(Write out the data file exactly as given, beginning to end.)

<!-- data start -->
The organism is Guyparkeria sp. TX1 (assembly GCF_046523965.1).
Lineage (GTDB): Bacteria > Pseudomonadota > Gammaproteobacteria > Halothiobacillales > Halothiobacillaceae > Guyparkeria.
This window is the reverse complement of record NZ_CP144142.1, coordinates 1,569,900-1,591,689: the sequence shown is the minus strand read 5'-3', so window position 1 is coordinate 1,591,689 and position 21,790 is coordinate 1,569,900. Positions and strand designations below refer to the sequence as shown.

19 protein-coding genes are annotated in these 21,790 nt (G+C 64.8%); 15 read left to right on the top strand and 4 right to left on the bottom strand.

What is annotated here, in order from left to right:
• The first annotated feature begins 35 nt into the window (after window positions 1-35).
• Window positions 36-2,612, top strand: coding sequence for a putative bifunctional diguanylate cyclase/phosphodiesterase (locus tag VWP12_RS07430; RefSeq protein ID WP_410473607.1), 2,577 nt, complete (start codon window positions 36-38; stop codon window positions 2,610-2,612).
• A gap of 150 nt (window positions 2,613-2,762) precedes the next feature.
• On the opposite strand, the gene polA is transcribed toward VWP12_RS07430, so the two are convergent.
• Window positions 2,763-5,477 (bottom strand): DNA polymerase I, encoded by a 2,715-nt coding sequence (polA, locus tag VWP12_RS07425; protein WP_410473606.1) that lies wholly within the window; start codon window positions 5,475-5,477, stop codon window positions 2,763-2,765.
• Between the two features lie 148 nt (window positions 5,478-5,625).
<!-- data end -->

The organism is Guyparkeria sp. TX1 (assembly GCF_046523965.1).
Lineage (GTDB): Bacteria > Pseudomonadota > Gammaproteobacteria > Halothiobacillales > Halothiobacillaceae > Guyparkeria.
This window is the reverse complement of record NZ_CP144142.1, coordinates 1,569,900-1,591,689: the sequence shown is the minus strand read 5'-3', so window position 1 is coordinate 1,591,689 and position 21,790 is coordinate 1,569,900. Positions and strand designations below refer to the sequence as shown.

19 protein-coding genes are annotated in these 21,790 nt (G+C 64.8%); 15 read left to right on the top strand and 4 right to left on the bottom strand.

What is annotated here, in order from left to right:
• The first annotated feature begins 35 nt into the window (after window positions 1-35).
• Window positions 36-2,612, top strand: coding sequence for a putative bifunctional diguanylate cyclase/phosphodiesterase (locus tag VWP12_RS07430; RefSeq protein ID WP_410473607.1), 2,577 nt, complete (start codon window positions 36-38; stop codon window positions 2,610-2,612).
• A gap of 150 nt (window positions 2,613-2,762) precedes the next feature.
• On the opposite strand, the gene polA is transcribed toward VWP12_RS07430, so the two are convergent.
• Window positions 2,763-5,477 (bottom strand): DNA polymerase I, encoded by a 2,715-nt coding sequence (polA, locus tag VWP12_RS07425; protein WP_410473606.1) that lies wholly within the window; start codon window positions 5,475-5,477, stop codon window positions 2,763-2,765.
• Between the two features lie 148 nt (window positions 5,478-5,625).